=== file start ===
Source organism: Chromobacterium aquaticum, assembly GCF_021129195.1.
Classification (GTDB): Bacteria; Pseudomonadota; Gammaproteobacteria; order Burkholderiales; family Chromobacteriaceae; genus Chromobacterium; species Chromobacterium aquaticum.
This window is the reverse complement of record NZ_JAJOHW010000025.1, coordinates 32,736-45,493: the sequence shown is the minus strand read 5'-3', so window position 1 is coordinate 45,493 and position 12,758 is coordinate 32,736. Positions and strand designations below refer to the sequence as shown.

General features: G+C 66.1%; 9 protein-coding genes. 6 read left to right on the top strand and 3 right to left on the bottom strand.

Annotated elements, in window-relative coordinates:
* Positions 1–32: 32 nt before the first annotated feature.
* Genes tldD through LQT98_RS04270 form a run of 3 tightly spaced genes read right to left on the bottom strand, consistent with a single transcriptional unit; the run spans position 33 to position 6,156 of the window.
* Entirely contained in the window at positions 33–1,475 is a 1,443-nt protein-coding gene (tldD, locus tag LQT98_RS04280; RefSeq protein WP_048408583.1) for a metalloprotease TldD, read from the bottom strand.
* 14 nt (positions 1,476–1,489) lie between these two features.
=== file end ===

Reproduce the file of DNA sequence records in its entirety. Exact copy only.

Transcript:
Source organism: Chromobacterium aquaticum, assembly GCF_021129195.1.
Classification (GTDB): Bacteria; Pseudomonadota; Gammaproteobacteria; order Burkholderiales; family Chromobacteriaceae; genus Chromobacterium; species Chromobacterium aquaticum.
This window is the reverse complement of record NZ_JAJOHW010000025.1, coordinates 32,736-45,493: the sequence shown is the minus strand read 5'-3', so window position 1 is coordinate 45,493 and position 12,758 is coordinate 32,736. Positions and strand designations below refer to the sequence as shown.

General features: G+C 66.1%; 9 protein-coding genes. 6 read left to right on the top strand and 3 right to left on the bottom strand.

Annotated elements, in window-relative coordinates:
* Positions 1–32: 32 nt before the first annotated feature.
* Genes tldD through LQT98_RS04270 form a run of 3 tightly spaced genes read right to left on the bottom strand, consistent with a single transcriptional unit; the run spans position 33 to position 6,156 of the window.
* Entirely contained in the window at positions 33–1,475 is a 1,443-nt protein-coding gene (tldD, locus tag LQT98_RS04280; RefSeq protein WP_048408583.1) for a metalloprotease TldD, read from the bottom strand.
* 14 nt (positions 1,476–1,489) lie between these two features.